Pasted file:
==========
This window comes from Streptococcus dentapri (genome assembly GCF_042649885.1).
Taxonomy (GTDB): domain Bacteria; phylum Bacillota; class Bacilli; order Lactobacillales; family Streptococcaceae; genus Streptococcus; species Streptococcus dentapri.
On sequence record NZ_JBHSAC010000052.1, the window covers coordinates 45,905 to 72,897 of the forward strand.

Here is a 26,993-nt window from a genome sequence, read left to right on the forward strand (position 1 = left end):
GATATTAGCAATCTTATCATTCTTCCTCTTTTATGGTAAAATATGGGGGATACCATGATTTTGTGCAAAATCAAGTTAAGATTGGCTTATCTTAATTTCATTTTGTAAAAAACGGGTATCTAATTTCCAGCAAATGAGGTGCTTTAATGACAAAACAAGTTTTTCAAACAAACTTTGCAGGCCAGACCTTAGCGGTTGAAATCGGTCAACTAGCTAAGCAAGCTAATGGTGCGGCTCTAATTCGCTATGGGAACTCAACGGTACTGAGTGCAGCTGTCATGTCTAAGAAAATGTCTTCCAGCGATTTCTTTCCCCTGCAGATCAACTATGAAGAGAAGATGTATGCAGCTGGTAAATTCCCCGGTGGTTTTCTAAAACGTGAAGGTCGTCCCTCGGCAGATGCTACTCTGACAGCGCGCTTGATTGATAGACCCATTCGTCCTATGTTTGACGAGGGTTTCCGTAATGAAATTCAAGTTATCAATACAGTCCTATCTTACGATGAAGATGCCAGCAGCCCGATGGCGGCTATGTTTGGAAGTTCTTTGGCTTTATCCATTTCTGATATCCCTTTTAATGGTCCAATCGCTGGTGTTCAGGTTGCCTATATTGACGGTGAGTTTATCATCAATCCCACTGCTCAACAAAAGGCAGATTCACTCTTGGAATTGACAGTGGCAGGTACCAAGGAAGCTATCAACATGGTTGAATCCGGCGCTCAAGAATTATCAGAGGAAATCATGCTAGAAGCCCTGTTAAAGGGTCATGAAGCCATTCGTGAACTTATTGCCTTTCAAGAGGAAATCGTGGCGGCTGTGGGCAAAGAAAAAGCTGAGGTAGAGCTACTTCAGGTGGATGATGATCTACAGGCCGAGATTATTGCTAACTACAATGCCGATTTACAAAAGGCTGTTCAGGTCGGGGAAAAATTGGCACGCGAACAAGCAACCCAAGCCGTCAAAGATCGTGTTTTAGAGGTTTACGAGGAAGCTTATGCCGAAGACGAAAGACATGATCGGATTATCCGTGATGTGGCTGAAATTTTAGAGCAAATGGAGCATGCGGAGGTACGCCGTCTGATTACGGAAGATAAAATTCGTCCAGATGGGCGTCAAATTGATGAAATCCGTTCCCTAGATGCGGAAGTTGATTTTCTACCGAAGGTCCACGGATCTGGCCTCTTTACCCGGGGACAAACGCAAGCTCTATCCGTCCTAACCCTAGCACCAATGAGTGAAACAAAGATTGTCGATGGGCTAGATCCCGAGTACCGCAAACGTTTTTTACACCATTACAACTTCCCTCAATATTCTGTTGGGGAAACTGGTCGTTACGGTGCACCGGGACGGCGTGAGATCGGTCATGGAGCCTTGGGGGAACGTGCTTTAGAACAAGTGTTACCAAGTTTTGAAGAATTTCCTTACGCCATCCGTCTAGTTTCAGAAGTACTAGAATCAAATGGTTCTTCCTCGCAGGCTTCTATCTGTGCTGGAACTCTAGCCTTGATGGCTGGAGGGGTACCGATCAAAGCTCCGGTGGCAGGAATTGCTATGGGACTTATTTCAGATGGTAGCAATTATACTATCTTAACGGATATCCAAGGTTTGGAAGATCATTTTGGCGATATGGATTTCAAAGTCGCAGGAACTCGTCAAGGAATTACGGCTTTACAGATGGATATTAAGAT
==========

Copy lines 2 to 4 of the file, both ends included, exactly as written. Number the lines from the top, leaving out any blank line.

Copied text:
Taxonomy (GTDB): domain Bacteria; phylum Bacillota; class Bacilli; order Lactobacillales; family Streptococcaceae; genus Streptococcus; species Streptococcus dentapri.
On sequence record NZ_JBHSAC010000052.1, the window covers coordinates 45,905 to 72,897 of the forward strand.

Here is a 26,993-nt window from a genome sequence, read left to right on the forward strand (position 1 = left end):